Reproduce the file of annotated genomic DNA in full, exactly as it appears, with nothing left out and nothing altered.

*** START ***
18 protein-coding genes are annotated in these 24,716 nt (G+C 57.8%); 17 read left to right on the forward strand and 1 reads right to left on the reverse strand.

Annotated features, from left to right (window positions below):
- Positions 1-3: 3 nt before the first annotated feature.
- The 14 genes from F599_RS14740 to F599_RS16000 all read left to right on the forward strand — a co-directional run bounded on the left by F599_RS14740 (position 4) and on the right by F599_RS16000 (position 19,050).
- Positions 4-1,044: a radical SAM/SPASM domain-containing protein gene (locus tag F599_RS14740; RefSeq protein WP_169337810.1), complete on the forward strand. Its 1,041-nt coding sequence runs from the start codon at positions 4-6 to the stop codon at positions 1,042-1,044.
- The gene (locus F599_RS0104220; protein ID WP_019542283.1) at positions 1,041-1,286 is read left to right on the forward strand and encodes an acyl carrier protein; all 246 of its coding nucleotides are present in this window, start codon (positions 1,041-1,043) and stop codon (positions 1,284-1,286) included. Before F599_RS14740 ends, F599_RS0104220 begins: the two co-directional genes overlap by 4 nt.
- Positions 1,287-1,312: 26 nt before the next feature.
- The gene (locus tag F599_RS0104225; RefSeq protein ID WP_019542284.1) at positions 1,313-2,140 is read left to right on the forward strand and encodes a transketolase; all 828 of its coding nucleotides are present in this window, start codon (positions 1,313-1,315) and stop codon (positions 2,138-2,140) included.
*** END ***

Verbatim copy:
18 protein-coding genes are annotated in these 24,716 nt (G+C 57.8%); 17 read left to right on the forward strand and 1 reads right to left on the reverse strand.

Annotated features, from left to right (window positions below):
- Positions 1-3: 3 nt before the first annotated feature.
- The 14 genes from F599_RS14740 to F599_RS16000 all read left to right on the forward strand — a co-directional run bounded on the left by F599_RS14740 (position 4) and on the right by F599_RS16000 (position 19,050).
- Positions 4-1,044: a radical SAM/SPASM domain-containing protein gene (locus tag F599_RS14740; RefSeq protein WP_169337810.1), complete on the forward strand. Its 1,041-nt coding sequence runs from the start codon at positions 4-6 to the stop codon at positions 1,042-1,044.
- The gene (locus F599_RS0104220; protein ID WP_019542283.1) at positions 1,041-1,286 is read left to right on the forward strand and encodes an acyl carrier protein; all 246 of its coding nucleotides are present in this window, start codon (positions 1,041-1,043) and stop codon (positions 1,284-1,286) included. Before F599_RS14740 ends, F599_RS0104220 begins: the two co-directional genes overlap by 4 nt.
- Positions 1,287-1,312: 26 nt before the next feature.
- The gene (locus tag F599_RS0104225; RefSeq protein ID WP_019542284.1) at positions 1,313-2,140 is read left to right on the forward strand and encodes a transketolase; all 828 of its coding nucleotides are present in this window, start codon (positions 1,313-1,315) and stop codon (positions 2,138-2,140) included.